The season is all of 4 weeks old, and the Tigers have begun to string together a few wins, recovering from their horrendous start.
They've raised their record to 11-15, only 4 games back of the Central leading White Sox, and 1.5 back of their main competition, the Indians. They are getting little help from the schedule makers, as the Tigers now play 10 of their next 13 games against the Yankees and Red Sox. Not exactly the best way to go about righting a listing Tigers ship.
The Tigers being 6-4 in their last 10 games isn't what I'd call great, but when factoring in the starting rotation has had little to do with the 6 wins, it's fairly impressive. Still, the team isn't playing up to anyone's expectations.
With that in mind, let's answer a few more "burning questions." Topics include (obviously) the starting pitching, the "Great position switch of 2008" and Gary Sheffield.
Let's light this candle...
What's up with the starting pitching?
You tell me! In fact, if you do have an answer, tell Jim Leyland! Seriously. I'm not kidding!
Rather than try to describe the Tigers starting pitching, or should I say, lack thereof, just take a look at the stats. I'm warning you now, they aren't fit to be seen by women, children, baseball purists or those with weak constitutions...
Justin Verlander: 1-4, 6.50 ERA, 1.47 WHIP
Kenny Rogers: 1-3, 7.66 ERA, 1.91 WHIP
Jeremy Bonderman: 1-2, 4.28 ERA, 1.79 WHIP
Nate Robertson: 0-3, 6.91 ERA, 1.47 WHIP
Dontrelle Willis: 0-0, 7.20 ERA, 2.00 WHIP (Currently on the 15 day DL)
That's some bad, bad pitching. If they, as a group, didn't have proven big league track records, and the contracts to match, it's the sort of performance which would get you either a bus ticket to Toledo, sent to the bullpen to pitch long relief or outright released.
If it wasn't for the unheralded Armando Galarraga (2-0, 1.50, 0.72) pitching well above his average (at best) ability, the Tigers would be...Well, let's not talk about it. What's even worse is Galarraga is bound to come back down to earth. He's not going to pitch like an ace indefinitely. He started the season in Toledo for a reason.
I know what you're going to ask. What can the Tigers do?
Nothing, save for running their highly paid (save for Galarraga) starters out to the mound every 5th day, and hope they pitch their way out of their collective slump.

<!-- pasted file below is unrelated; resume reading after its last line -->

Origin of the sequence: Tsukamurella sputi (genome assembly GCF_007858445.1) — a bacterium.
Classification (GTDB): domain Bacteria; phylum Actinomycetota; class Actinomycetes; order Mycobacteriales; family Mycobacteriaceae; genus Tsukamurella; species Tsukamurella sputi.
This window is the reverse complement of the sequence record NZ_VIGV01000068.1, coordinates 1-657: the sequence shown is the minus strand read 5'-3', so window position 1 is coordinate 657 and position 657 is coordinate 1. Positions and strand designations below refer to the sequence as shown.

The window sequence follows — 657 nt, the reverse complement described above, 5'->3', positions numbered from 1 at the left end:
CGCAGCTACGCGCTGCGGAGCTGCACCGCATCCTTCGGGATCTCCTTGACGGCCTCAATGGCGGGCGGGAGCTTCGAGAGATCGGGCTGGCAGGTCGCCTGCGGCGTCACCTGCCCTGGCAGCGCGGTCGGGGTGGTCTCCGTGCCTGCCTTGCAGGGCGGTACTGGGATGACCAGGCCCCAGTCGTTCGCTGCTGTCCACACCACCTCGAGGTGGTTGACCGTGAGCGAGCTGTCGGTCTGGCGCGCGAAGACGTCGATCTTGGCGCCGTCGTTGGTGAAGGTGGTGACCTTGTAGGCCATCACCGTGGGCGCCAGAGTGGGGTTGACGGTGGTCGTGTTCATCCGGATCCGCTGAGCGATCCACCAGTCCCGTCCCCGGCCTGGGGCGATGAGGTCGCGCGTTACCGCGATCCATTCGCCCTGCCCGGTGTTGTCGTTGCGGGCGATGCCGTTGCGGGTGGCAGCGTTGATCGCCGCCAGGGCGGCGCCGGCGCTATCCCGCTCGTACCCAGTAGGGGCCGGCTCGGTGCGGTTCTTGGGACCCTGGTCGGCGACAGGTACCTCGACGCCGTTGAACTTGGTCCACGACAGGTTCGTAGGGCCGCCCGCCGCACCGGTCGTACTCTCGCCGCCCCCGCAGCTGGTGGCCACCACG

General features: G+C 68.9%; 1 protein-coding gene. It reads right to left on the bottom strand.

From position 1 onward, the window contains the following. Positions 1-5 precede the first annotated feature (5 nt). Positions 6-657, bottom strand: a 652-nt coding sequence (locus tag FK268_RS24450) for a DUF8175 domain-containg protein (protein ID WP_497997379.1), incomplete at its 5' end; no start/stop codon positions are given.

Really, that's it. That's all the Marlboro Man can do. The Tigers have what they have, there's no saviors in the minors, no trades to be made, no one in the pen that will step into the rotation. We knew back in December this was the Tigers rotation. They aren't about to make changes now. Not a month into the season, anyway.
What if the rotation continues to suck like the suckiest bunch of sucks that ever sucked?
The offense best start scoring 8 runs a game, or it's going to be a loooong summer.
The great Guillen/Cabrera position switch of 2008, how's it working out?
At their previous positions, Cabrera and Guillen were the equivalent of butchers attempting to carve meat while using dull, rusty cleavers. It's scary to watch, and someone was going to get hurt. I don't think either would have made it through the season in one piece without the move.
I know it's only been a few games since Cabrera has taken over duties at 1st, and Guillen played 3rd for the first time this season on Sunday. But no blood has been let at 1st or 3rd since the announcement. Thus, I'd have to consider the "Great position switch of 2008" a success! (to this point, anyway)
At the plate, it hasn't made a whit of difference, as long as they are healthy, Guillen and Cabrera are both going to hit, no matter the position. Guillen is off to a great start with the bat, and Cabrera as really begun to come around after his slow start. The Tigers need them to swing the bat, and swing it well.
If the position switch keeps both healthy, happy and their potent bats in the everyday lineup, while tightening up the infield defense at the same time, what's not to like? (Save for Brandon Inge supposedly having a hissy fit)
What should the Tigers do with Gary Sheffield, and his achy, breaky shoulder?
They are walking a fine line with Sheff. If he says he can play, you got to put him in the lineup. He's' THAT good when healthy. But when you see Sheffield at the plate, he's lunging at pitches, the timing is off, and he's not fluid. He's not buggy whipping inside pitches, as the bat speed isn't there. Are his struggles because of the pain, or just his needing at bats to find his rhythm?
I hope I'm wrong, but if you ask me, it looks as if Sheffield is still in pain. Probably a great deal of pain. He needs to get himself right on the DL, not while trying to DH every day.
We've all heard about Sheffield getting cortisone shots in his shoulder to relieve the pain. I've had cortisone shots myself, back in my high school football days. The only thing that would make the pain in my knees go away were the injections. But it was only a temporary fix, the pain always came back. They only thing that would help was rest.
As it stands, Sheffield is hurting the team trying to play through his shoulder misery. He needs to do whatever it takes to make him pain free. If that means spending time on the DL now, to assure he's healthy for the rest of the summer, then do so.
(Great minds think alike, even if out answers differ. Over at Mack Avenue Tigers, I see Kurt asked the same question, "What to do about Sheffield? I think he needs to sit, Kurt, on the other hand, says, "Keep playing him for now, but bat him sixth and return to the question in another two weeks or so.")